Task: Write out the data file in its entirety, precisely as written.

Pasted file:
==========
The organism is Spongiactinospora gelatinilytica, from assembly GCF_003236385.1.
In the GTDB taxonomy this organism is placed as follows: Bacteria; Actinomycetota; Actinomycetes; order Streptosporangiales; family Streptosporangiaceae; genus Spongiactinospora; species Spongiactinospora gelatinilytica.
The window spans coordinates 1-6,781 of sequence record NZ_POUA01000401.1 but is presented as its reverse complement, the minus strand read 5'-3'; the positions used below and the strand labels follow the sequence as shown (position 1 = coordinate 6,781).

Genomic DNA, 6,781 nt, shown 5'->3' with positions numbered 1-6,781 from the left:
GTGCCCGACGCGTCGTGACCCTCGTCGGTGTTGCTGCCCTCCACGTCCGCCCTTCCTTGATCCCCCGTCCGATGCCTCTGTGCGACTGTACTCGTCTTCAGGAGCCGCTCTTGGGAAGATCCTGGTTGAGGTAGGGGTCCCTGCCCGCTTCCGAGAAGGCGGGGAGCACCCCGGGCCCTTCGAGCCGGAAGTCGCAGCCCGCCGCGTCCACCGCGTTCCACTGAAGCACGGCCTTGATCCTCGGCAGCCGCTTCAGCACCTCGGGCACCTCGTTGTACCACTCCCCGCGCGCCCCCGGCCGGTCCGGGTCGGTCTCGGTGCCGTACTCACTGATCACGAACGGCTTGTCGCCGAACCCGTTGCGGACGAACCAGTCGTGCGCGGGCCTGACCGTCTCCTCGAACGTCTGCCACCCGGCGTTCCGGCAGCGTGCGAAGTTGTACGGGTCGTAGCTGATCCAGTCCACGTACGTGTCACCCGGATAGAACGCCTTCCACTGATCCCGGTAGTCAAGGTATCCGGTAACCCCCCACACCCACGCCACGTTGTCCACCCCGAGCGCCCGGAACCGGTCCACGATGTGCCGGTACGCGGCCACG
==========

The organism is Spongiactinospora gelatinilytica, from assembly GCF_003236385.1.
In the GTDB taxonomy this organism is placed as follows: Bacteria; Actinomycetota; Actinomycetes; order Streptosporangiales; family Streptosporangiaceae; genus Spongiactinospora; species Spongiactinospora gelatinilytica.
The window spans coordinates 1-6,781 of sequence record NZ_POUA01000401.1 but is presented as its reverse complement, the minus strand read 5'-3'; the positions used below and the strand labels follow the sequence as shown (position 1 = coordinate 6,781).

Genomic DNA, 6,781 nt, shown 5'->3' with positions numbered 1-6,781 from the left:
GTGCCCGACGCGTCGTGACCCTCGTCGGTGTTGCTGCCCTCCACGTCCGCCCTTCCTTGATCCCCCGTCCGATGCCTCTGTGCGACTGTACTCGTCTTCAGGAGCCGCTCTTGGGAAGATCCTGGTTGAGGTAGGGGTCCCTGCCCGCTTCCGAGAAGGCGGGGAGCACCCCGGGCCCTTCGAGCCGGAAGTCGCAGCCCGCCGCGTCCACCGCGTTCCACTGAAGCACGGCCTTGATCCTCGGCAGCCGCTTCAGCACCTCGGGCACCTCGTTGTACCACTCCCCGCGCGCCCCCGGCCGGTCCGGGTCGGTCTCGGTGCCGTACTCACTGATCACGAACGGCTTGTCGCCGAACCCGTTGCGGACGAACCAGTCGTGCGCGGGCCTGACCGTCTCCTCGAACGTCTGCCACCCGGCGTTCCGGCAGCGTGCGAAGTTGTACGGGTCGTAGCTGATCCAGTCCACGTACGTGTCACCCGGATAGAACGCCTTCCACTGATCCCGGTAGTCAAGGTATCCGGTAACCCCCCACACCCACGCCACGTTGTCCACCCCGAGCGCCCGGAACCGGTCCACGATGTGCCGGTACGCGGCCACG